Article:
Your most recent video game title was Little Big Planet 3, but you’ve worked on the series for a while. What has it been like writing music for the Little Big Planet series compared to other projects?
Little Big Planet has been a wonderful series to work on. I’m mostly given a pretty free artistic rein, within limits!!, and while keeping one eyebrow poised in a serious fashion I can be as outrageous as I like and write all kinds of crazy stuff, from knock off “English Tradition” to exercise all my modal likes, right the way through super romantic, to mediaeval, hybrid action music, acid jazz, it’s never ending. The guys I’ve worked with at Sony, Media Molecule and the other development teams have been such a lovely bunch of people to work with, just great teams and a very supportive atmosphere.
How has the process evolved as the game has progressed across various consoles?
There have been a few technical differences, but the core of the process has remained the same, whether its straight score or adaptive music, and my role has been to supply the meat of the ‘storytelling’ for the games.
It must be amazing to work with such varying IP’s under one umbrella?
Very exciting to have worked on Pirates, Marvel, and so on – trying to re-interpret these original and amazing IPs while bringing something new to the table, slightly terrifying knowing that Jerry Bruckheimer was signing off!
So tell us more about the library side of your work, what led you in that direction?
So as I mentioned, I really got the bug for sampling in a more complex fashion and happened to be meeting up with Christian Henson for lunch in a pub in Soho (we shared an agent) – we discovered that we both had this passion for ‘rolling our own’ – and decided to try and make a really good Chamber Strings library – recording it the same way we would record a film score, just one note at a time! That was the ‘bespoke’ project, that eventually encompassed Symphonic Strings, Brass and WW, and then we gradually and almost accidentally ended up as a commercial endeavour. We continued to apply our ethos, to everything we recorded, absolute highest possible recording chain, the best instruments and players, recording to tape, and so on. Folly of the highest order! We also wanted the whole effort to reward the players and techs, so we started a royalty scheme on sales. We are incredibly proud of the fact that we have managed to bring sampling back into the centre of the music industry rather than it leeching on the side.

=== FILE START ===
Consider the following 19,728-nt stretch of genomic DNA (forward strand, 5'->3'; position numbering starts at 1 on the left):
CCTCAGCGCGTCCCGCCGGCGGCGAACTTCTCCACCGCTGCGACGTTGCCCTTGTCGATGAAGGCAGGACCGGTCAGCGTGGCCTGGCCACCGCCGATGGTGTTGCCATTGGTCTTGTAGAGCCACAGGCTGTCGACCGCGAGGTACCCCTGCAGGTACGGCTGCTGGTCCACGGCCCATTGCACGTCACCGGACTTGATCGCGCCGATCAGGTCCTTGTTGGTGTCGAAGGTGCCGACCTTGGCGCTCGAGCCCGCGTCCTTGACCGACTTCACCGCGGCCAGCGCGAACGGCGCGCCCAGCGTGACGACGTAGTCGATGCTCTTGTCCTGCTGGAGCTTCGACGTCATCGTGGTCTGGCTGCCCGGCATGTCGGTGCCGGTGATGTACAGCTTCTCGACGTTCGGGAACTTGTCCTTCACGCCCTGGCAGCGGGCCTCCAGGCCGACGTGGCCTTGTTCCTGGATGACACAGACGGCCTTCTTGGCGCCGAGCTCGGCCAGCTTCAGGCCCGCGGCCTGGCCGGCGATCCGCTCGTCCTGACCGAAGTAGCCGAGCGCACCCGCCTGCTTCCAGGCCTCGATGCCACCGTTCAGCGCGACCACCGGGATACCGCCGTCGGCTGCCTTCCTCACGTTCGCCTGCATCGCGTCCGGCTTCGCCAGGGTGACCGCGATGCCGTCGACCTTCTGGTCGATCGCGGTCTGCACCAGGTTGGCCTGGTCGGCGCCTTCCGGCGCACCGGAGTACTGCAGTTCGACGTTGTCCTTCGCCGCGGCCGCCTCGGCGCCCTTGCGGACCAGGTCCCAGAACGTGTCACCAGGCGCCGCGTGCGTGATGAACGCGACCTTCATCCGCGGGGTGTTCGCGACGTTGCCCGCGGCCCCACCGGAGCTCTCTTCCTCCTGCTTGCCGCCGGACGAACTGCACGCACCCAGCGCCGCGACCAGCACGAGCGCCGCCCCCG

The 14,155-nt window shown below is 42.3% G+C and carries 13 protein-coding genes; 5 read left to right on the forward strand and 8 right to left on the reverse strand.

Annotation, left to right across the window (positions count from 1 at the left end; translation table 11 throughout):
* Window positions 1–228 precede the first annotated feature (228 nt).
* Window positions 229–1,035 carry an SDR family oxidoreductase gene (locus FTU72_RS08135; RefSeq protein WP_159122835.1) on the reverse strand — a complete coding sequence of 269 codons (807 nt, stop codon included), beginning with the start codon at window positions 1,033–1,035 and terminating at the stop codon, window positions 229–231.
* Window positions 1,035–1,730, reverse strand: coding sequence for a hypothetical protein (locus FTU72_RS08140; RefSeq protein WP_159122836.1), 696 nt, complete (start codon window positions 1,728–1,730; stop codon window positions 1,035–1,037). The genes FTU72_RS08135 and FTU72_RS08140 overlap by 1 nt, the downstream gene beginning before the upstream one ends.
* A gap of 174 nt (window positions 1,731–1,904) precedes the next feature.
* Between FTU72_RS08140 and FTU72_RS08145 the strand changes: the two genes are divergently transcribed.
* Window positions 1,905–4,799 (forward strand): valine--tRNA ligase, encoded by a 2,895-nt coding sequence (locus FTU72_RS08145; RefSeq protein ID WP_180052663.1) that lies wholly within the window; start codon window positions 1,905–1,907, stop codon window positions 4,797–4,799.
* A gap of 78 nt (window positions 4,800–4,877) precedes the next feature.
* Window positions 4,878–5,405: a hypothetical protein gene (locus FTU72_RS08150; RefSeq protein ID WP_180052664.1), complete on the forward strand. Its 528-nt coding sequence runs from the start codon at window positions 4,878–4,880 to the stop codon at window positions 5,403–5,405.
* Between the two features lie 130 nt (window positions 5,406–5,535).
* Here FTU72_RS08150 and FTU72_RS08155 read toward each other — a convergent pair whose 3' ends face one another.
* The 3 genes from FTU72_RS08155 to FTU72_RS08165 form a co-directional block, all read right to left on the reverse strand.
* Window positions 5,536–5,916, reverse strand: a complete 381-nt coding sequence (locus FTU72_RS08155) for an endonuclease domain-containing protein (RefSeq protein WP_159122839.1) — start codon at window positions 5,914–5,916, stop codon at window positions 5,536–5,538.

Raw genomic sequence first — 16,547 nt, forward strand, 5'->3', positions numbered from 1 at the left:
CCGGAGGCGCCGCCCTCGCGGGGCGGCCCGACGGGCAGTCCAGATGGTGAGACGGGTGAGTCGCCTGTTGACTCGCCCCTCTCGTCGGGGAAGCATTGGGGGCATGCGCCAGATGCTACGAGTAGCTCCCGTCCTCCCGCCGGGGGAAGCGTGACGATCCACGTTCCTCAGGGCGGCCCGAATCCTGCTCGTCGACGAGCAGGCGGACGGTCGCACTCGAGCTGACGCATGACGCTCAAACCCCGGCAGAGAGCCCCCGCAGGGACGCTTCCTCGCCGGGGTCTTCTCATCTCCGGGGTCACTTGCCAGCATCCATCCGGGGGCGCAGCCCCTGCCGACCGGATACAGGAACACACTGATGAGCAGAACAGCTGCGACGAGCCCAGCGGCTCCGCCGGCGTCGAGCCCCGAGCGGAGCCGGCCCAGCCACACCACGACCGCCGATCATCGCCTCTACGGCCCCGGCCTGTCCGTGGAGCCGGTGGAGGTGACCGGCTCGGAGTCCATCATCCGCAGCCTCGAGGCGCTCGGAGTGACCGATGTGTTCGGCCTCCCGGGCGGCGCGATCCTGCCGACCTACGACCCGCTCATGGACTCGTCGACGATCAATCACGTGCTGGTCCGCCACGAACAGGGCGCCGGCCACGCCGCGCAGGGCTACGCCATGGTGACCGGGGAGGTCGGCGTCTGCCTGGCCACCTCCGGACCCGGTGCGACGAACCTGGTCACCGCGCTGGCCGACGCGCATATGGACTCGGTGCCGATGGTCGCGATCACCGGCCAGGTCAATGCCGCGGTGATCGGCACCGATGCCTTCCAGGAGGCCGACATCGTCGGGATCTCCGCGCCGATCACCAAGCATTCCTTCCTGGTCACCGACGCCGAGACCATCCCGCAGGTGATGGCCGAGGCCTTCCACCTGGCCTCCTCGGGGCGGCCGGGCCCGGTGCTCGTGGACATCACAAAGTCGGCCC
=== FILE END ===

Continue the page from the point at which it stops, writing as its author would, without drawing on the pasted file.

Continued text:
The sounds that you have co-produced have been used in some fantastic films firstly by Harry Gregson-Williams in Narnia: Prince Caspian, but also other greats such as Avatar and Iron Man 2. What would be your dream goal for the libraries?
We see our libraries as a set of inspirational tools. We’ve recorded 11 string based libraries so far and no sign of letting up! We love working with the incredible players in London, and we’ve seen that our efforts have helped to keep the players and studios busy, not just on our crazy ideas and new projects, but bringing new composers to London to work with the players as a result of them using our libraries for their demos. We all know everything sounds so much better when you have a group of great players playing your music – even if you can only afford a few, it’s night and day!
Is this your first time attending Game Music Connect as well as speaking?
Yes, this is my first GMC, I’m looking forward to reconnecting with some old friends and meeting new ones!
What are you looking forward to most at this year’s event?
Nervously looking forward to giving our presentation, that odd thrill and feeling of panic immediately before is an exciting diversion from my usual day to day job – it must be close to the rush that actors get before stepping on stage! I’m looking forward to hearing Chuck Doud speak, and also to hearing more about Alien: Isolation, having seen Christian’s pile of scores getting higher and higher and hearing about some of the really cool revolutionary ways that surround was employed on the project!
Can you tell us what to look forward to in your session, Creating Virtual Orchestras, without spoilers of course?
We are going to be handing out free Pimms! (not really)
Thanks again Paul, we look forward to seeing you there!
Article by Sam Hughes
11th September 2015